If you’re in Australia, more specifically Queensland, you’ll know how incredibly hot it is and you’ll feel the desire to isolate yourself in an air-conditioned room. On the other hand, if you’re on the other side of the world you probably feel equal desire to isolate yourself in a very warm room because it’s freezing outside. So either way, you’ll need something to do during your hibernation period. Since the close of semester two of university I’ve found time to engage in the art of doing nothing. I’ve certainly missed it, it’s been close to 3 months since I had the pleasure of engaging in a full 7 season Buffy the Vampire Slayer marathon. This time I went for a movie marathon, considering my father’s extensive collection, and I have a top five to recommend. You’ll find a mix of genres, plots, and eras to entertain you on those long summer/winter days.
1. Dead Poets Society (1989)
Starring Robin Williams, Dead Poets Society takes place within the walls of an elite preparatory school with a great deal of tradition and honour. John Keating (Williams) is the new English teacher and doesn’t encourage the school’s emphasis on conformity, rather teaching the boys poetry from the heart and encouraging them to “seize the day”. The boys find that Keating was a part of a secret club known as Dead Poets Society when he was at school, and sneak out after lights out to create their own club. The lives of each of the boys is looked at, with specific emphasis on Neil (Robert Sean Leonard), whose strict father is set only on him getting into medical school. This is one of my favourite movies, and if you’re a teacher or an aspiring teacher you’ll love Keating’s zest for learning and life. Each boy has his own story that is carefully woven into the film and the famous ending scene will leave you smiling and crying. For anyone who has ever had a teacher who inspired them and who shaped who they became, this is the perfect movie for you.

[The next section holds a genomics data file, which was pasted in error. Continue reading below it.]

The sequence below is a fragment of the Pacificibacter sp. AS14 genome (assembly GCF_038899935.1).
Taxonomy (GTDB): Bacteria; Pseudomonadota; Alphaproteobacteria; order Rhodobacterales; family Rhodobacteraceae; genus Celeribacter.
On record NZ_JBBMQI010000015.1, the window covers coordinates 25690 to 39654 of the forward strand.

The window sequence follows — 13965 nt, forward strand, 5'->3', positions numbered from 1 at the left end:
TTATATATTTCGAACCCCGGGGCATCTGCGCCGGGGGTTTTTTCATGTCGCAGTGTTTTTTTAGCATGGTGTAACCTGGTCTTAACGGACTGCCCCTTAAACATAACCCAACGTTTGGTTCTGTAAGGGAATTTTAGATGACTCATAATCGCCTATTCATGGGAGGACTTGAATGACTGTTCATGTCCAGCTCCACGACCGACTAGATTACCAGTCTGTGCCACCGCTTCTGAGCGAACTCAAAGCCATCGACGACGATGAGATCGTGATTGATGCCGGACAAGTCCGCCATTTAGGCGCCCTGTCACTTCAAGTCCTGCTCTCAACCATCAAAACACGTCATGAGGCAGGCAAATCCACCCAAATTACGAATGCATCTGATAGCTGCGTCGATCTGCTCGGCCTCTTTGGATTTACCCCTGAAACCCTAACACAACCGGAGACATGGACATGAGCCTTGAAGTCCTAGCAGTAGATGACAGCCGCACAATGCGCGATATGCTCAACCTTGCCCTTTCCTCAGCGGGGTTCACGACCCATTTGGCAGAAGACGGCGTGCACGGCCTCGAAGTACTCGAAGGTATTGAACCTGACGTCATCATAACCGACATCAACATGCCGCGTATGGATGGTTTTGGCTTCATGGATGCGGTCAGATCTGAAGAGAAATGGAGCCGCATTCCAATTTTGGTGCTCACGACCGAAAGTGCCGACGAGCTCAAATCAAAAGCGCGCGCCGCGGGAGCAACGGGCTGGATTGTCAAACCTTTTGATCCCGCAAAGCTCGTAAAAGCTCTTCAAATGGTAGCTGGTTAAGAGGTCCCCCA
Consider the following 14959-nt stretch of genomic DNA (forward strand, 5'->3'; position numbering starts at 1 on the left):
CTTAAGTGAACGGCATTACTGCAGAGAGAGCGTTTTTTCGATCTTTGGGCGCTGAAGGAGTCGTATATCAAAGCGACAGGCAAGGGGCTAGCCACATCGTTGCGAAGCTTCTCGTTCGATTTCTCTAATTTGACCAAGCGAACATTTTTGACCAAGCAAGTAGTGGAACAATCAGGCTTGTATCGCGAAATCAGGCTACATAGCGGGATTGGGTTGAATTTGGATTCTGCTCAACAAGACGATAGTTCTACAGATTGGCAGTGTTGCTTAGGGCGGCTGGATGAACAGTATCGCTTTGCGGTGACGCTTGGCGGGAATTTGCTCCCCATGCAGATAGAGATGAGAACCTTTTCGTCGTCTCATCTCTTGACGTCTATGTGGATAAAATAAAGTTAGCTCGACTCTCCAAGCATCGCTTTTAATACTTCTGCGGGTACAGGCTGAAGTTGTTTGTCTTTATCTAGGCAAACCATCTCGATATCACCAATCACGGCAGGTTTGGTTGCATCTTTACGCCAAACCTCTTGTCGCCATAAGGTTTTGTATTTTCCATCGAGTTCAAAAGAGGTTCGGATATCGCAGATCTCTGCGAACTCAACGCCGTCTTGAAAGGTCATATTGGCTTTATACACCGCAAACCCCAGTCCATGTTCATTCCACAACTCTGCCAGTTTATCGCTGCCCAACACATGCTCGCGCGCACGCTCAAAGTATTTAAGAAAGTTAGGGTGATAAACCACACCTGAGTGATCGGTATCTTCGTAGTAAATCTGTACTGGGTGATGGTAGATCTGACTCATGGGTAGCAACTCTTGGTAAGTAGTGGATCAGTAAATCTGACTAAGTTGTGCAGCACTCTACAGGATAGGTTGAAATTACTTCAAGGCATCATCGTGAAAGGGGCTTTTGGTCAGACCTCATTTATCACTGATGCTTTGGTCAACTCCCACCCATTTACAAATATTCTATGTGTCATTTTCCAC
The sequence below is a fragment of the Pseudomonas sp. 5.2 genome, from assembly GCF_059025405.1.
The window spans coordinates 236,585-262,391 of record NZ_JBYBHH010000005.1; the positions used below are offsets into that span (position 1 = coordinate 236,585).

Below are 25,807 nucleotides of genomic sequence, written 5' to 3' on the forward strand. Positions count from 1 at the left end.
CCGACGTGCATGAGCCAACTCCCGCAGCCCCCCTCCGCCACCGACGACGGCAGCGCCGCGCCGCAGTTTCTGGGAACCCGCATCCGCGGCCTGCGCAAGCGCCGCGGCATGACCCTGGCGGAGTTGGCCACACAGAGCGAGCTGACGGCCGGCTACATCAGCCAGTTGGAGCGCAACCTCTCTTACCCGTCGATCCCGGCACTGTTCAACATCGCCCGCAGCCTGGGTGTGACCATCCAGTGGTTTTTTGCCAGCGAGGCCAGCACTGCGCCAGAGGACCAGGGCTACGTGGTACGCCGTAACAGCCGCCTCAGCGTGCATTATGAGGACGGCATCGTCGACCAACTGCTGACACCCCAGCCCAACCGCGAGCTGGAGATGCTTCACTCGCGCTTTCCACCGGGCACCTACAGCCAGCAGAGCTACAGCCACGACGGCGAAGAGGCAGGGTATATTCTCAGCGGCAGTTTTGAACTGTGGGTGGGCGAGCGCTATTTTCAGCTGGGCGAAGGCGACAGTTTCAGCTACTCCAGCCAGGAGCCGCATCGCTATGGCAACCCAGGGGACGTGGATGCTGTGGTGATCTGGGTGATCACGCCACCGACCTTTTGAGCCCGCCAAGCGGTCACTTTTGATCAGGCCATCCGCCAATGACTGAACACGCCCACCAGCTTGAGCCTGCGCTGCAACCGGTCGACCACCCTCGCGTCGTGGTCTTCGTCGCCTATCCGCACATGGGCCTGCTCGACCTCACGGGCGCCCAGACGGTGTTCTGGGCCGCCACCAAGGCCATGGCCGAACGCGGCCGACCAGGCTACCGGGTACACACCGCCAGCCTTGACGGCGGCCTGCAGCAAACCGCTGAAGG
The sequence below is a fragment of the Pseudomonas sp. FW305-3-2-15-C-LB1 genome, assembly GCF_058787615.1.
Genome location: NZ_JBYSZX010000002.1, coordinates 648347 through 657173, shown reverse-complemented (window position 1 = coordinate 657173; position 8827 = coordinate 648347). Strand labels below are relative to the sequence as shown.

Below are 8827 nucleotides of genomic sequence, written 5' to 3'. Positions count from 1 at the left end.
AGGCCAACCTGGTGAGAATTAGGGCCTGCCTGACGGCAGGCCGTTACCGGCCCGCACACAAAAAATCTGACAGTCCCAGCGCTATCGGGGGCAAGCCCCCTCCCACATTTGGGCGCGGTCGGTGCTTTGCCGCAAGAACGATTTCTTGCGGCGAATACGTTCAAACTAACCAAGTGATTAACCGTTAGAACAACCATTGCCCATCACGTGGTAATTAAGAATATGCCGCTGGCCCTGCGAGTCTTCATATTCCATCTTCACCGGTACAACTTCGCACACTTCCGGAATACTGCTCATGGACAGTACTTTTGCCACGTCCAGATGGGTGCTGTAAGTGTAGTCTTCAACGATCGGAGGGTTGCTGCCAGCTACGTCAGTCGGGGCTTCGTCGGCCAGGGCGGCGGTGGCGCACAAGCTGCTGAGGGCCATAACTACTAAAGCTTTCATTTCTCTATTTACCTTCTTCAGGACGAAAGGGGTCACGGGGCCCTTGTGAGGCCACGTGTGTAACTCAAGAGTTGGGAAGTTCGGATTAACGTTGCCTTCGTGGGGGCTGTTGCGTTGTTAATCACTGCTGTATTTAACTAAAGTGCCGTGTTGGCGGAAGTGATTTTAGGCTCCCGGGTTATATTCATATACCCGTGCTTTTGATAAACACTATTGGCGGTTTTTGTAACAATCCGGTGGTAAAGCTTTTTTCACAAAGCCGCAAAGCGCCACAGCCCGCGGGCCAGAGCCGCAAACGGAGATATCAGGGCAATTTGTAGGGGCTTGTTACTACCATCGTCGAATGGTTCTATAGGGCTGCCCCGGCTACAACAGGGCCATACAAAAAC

2. Primal Fear (1996)
Based on the best-selling novel by William Diehl, this film stars Richard Gere as defence attorney Martin Vail. Vail seeks to take on the seemingly doomed case of an altar boy named Aaron Stampler (Edward Norton) who has been charged with first degree murder of Archbishop Rushman. The murder was a brutal butchering and Aaron was fled the scene only to be found by police near the railroad tracks covered in blood and holding the murder weapon. As Vail talks to Aaron he starts to think that there is no way he could have done it, particularly given Aaron’s testimony that he “lost time” when the murder happened. During an interview with a psychiatrist, it is revealed that Aaron has another personality, “Roy”, who is aggressive and threatens Vail and the psychiatrist. Vail then works to get Aaron acquitted based on this new information. A movie with so many twists and turns that you’re hooked until the last second. To get to the truth, so many layers have to be broken through and even then they may not be what they appear. A perfect crime thriller. The book by William Diehl is also brilliant, and has two follow ups (Show of Evil and Reign in Hell) if you can’t wait to find out what happens after the final credits roll.
3. Pathology (2008)